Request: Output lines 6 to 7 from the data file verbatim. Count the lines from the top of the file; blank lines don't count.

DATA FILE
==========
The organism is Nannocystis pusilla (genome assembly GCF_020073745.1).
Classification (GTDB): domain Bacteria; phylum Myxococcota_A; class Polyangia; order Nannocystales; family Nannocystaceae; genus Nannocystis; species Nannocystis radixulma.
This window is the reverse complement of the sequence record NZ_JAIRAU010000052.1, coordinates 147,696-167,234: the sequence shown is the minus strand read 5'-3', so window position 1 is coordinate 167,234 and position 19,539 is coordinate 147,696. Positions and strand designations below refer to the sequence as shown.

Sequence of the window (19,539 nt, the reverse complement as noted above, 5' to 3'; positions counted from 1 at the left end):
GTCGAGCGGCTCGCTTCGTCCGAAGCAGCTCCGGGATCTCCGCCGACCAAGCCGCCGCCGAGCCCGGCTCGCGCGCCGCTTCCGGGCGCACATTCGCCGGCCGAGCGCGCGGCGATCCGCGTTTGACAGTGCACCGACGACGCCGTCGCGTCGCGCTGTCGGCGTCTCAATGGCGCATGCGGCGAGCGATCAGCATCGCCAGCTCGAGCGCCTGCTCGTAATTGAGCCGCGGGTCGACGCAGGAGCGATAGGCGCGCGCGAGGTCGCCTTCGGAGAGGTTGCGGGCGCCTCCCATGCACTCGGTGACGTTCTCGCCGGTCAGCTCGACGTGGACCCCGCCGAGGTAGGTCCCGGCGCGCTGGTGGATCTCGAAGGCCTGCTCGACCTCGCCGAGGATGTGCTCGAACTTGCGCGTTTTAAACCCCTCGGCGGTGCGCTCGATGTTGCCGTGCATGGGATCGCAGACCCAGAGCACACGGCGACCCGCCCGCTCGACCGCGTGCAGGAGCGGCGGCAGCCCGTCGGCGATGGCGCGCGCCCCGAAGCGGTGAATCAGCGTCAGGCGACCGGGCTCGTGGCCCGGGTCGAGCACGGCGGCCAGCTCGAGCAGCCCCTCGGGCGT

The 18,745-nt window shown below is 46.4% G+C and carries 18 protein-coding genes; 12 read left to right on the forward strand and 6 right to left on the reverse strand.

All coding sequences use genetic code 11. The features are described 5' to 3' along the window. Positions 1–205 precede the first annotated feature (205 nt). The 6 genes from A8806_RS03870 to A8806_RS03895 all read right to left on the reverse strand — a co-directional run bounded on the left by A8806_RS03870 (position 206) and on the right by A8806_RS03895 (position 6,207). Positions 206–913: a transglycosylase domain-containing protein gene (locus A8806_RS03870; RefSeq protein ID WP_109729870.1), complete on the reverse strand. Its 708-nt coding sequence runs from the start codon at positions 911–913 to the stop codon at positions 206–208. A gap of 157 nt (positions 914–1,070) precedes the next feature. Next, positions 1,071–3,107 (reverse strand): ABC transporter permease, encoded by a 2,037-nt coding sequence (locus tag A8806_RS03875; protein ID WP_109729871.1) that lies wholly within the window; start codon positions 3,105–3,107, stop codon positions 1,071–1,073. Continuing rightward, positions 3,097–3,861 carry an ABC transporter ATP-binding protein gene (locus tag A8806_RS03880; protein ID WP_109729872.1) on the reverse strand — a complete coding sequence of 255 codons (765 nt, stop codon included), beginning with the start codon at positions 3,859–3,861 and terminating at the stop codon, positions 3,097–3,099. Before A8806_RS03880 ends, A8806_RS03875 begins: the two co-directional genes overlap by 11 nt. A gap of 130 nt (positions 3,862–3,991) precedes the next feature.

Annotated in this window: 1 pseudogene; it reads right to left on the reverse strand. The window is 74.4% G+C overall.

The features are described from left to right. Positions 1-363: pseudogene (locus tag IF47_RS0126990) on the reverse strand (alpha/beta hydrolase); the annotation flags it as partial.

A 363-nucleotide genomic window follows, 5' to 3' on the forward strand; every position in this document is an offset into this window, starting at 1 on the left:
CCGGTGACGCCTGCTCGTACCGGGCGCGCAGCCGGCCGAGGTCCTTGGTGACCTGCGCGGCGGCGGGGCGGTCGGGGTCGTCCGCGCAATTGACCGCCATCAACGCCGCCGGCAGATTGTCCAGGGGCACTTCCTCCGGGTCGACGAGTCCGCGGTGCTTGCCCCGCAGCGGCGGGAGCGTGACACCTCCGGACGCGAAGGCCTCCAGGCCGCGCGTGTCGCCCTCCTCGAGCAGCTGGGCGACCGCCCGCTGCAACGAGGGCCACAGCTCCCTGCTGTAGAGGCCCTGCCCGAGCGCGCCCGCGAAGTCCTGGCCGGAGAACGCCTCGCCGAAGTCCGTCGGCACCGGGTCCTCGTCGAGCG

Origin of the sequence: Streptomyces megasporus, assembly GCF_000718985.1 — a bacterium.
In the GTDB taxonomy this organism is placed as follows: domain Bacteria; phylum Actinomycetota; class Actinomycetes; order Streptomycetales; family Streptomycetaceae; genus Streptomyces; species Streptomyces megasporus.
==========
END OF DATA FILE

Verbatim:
The 18,745-nt window shown below is 46.4% G+C and carries 18 protein-coding genes; 12 read left to right on the forward strand and 6 right to left on the reverse strand.

All coding sequences use genetic code 11. The features are described 5' to 3' along the window. Positions 1–205 precede the first annotated feature (205 nt). The 6 genes from A8806_RS03870 to A8806_RS03895 all read right to left on the reverse strand — a co-directional run bounded on the left by A8806_RS03870 (position 206) and on the right by A8806_RS03895 (position 6,207). Positions 206–913: a transglycosylase domain-containing protein gene (locus A8806_RS03870; RefSeq protein ID WP_109729870.1), complete on the reverse strand. Its 708-nt coding sequence runs from the start codon at positions 911–913 to the stop codon at positions 206–208. A gap of 157 nt (positions 914–1,070) precedes the next feature. Next, positions 1,071–3,107 (reverse strand): ABC transporter permease, encoded by a 2,037-nt coding sequence (locus tag A8806_RS03875; protein ID WP_109729871.1) that lies wholly within the window; start codon positions 3,105–3,107, stop codon positions 1,071–1,073. Continuing rightward, positions 3,097–3,861 carry an ABC transporter ATP-binding protein gene (locus tag A8806_RS03880; protein ID WP_109729872.1) on the reverse strand — a complete coding sequence of 255 codons (765 nt, stop codon included), beginning with the start codon at positions 3,859–3,861 and terminating at the stop codon, positions 3,097–3,099. Before A8806_RS03880 ends, A8806_RS03875 begins: the two co-directional genes overlap by 11 nt. A gap of 130 nt (positions 3,862–3,991) precedes the next feature.